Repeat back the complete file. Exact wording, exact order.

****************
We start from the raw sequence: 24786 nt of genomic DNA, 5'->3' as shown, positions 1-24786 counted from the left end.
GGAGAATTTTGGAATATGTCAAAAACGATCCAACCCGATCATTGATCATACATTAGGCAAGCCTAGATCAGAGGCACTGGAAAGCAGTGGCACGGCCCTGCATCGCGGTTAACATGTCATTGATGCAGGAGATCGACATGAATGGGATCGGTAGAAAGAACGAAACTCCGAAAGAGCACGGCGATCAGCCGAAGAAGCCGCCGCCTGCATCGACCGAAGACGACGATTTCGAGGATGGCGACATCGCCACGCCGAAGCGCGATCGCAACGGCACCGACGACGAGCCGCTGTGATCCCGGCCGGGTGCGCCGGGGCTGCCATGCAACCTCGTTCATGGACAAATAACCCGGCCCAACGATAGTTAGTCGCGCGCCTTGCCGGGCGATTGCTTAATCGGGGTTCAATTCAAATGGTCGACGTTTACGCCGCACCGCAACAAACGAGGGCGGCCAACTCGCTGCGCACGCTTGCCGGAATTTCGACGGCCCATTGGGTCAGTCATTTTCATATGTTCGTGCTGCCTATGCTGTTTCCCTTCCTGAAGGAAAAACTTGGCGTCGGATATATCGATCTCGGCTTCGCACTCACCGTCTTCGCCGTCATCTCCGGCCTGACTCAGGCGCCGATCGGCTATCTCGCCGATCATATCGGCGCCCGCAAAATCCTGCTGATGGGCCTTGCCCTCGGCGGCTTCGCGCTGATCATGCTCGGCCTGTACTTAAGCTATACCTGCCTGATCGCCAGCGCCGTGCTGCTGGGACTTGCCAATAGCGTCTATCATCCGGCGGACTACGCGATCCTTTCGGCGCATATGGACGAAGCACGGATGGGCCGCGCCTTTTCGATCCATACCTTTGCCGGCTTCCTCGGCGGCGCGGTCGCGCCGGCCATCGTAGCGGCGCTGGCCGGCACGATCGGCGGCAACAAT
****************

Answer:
We start from the raw sequence: 24786 nt of genomic DNA, 5'->3' as shown, positions 1-24786 counted from the left end.
GGAGAATTTTGGAATATGTCAAAAACGATCCAACCCGATCATTGATCATACATTAGGCAAGCCTAGATCAGAGGCACTGGAAAGCAGTGGCACGGCCCTGCATCGCGGTTAACATGTCATTGATGCAGGAGATCGACATGAATGGGATCGGTAGAAAGAACGAAACTCCGAAAGAGCACGGCGATCAGCCGAAGAAGCCGCCGCCTGCATCGACCGAAGACGACGATTTCGAGGATGGCGACATCGCCACGCCGAAGCGCGATCGCAACGGCACCGACGACGAGCCGCTGTGATCCCGGCCGGGTGCGCCGGGGCTGCCATGCAACCTCGTTCATGGACAAATAACCCGGCCCAACGATAGTTAGTCGCGCGCCTTGCCGGGCGATTGCTTAATCGGGGTTCAATTCAAATGGTCGACGTTTACGCCGCACCGCAACAAACGAGGGCGGCCAACTCGCTGCGCACGCTTGCCGGAATTTCGACGGCCCATTGGGTCAGTCATTTTCATATGTTCGTGCTGCCTATGCTGTTTCCCTTCCTGAAGGAAAAACTTGGCGTCGGATATATCGATCTCGGCTTCGCACTCACCGTCTTCGCCGTCATCTCCGGCCTGACTCAGGCGCCGATCGGCTATCTCGCCGATCATATCGGCGCCCGCAAAATCCTGCTGATGGGCCTTGCCCTCGGCGGCTTCGCGCTGATCATGCTCGGCCTGTACTTAAGCTATACCTGCCTGATCGCCAGCGCCGTGCTGCTGGGACTTGCCAATAGCGTCTATCATCCGGCGGACTACGCGATCCTTTCGGCGCATATGGACGAAGCACGGATGGGCCGCGCCTTTTCGATCCATACCTTTGCCGGCTTCCTCGGCGGCGCGGTCGCGCCGGCCATCGTAGCGGCGCTGGCCGGCACGATCGGCGGCAACAAT